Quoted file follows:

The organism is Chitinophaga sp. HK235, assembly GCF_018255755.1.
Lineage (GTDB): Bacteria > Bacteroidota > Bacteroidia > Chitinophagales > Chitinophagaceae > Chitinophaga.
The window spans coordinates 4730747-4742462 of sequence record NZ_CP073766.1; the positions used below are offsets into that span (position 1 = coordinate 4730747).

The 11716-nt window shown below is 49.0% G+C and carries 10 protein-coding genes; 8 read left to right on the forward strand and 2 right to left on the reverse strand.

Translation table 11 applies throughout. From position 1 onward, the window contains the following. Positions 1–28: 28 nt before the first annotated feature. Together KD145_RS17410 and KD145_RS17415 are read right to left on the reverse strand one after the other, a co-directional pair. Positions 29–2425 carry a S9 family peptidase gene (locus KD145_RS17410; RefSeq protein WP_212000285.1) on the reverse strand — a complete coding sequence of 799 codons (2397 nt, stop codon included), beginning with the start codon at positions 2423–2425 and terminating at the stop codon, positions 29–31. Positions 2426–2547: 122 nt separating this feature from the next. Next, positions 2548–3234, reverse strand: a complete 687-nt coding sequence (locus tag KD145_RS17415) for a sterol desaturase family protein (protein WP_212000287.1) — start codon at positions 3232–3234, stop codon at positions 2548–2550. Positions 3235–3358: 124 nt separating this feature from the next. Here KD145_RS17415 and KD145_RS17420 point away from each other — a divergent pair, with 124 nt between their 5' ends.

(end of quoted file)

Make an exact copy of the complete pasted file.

The organism is Chitinophaga sp. HK235, assembly GCF_018255755.1.
Lineage (GTDB): Bacteria > Bacteroidota > Bacteroidia > Chitinophagales > Chitinophagaceae > Chitinophaga.
The window spans coordinates 4730747-4742462 of sequence record NZ_CP073766.1; the positions used below are offsets into that span (position 1 = coordinate 4730747).

The 11716-nt window shown below is 49.0% G+C and carries 10 protein-coding genes; 8 read left to right on the forward strand and 2 right to left on the reverse strand.

Translation table 11 applies throughout. From position 1 onward, the window contains the following. Positions 1–28: 28 nt before the first annotated feature. Together KD145_RS17410 and KD145_RS17415 are read right to left on the reverse strand one after the other, a co-directional pair. Positions 29–2425 carry a S9 family peptidase gene (locus KD145_RS17410; RefSeq protein WP_212000285.1) on the reverse strand — a complete coding sequence of 799 codons (2397 nt, stop codon included), beginning with the start codon at positions 2423–2425 and terminating at the stop codon, positions 29–31. Positions 2426–2547: 122 nt separating this feature from the next. Next, positions 2548–3234, reverse strand: a complete 687-nt coding sequence (locus tag KD145_RS17415) for a sterol desaturase family protein (protein WP_212000287.1) — start codon at positions 3232–3234, stop codon at positions 2548–2550. Positions 3235–3358: 124 nt separating this feature from the next. Here KD145_RS17415 and KD145_RS17420 point away from each other — a divergent pair, with 124 nt between their 5' ends.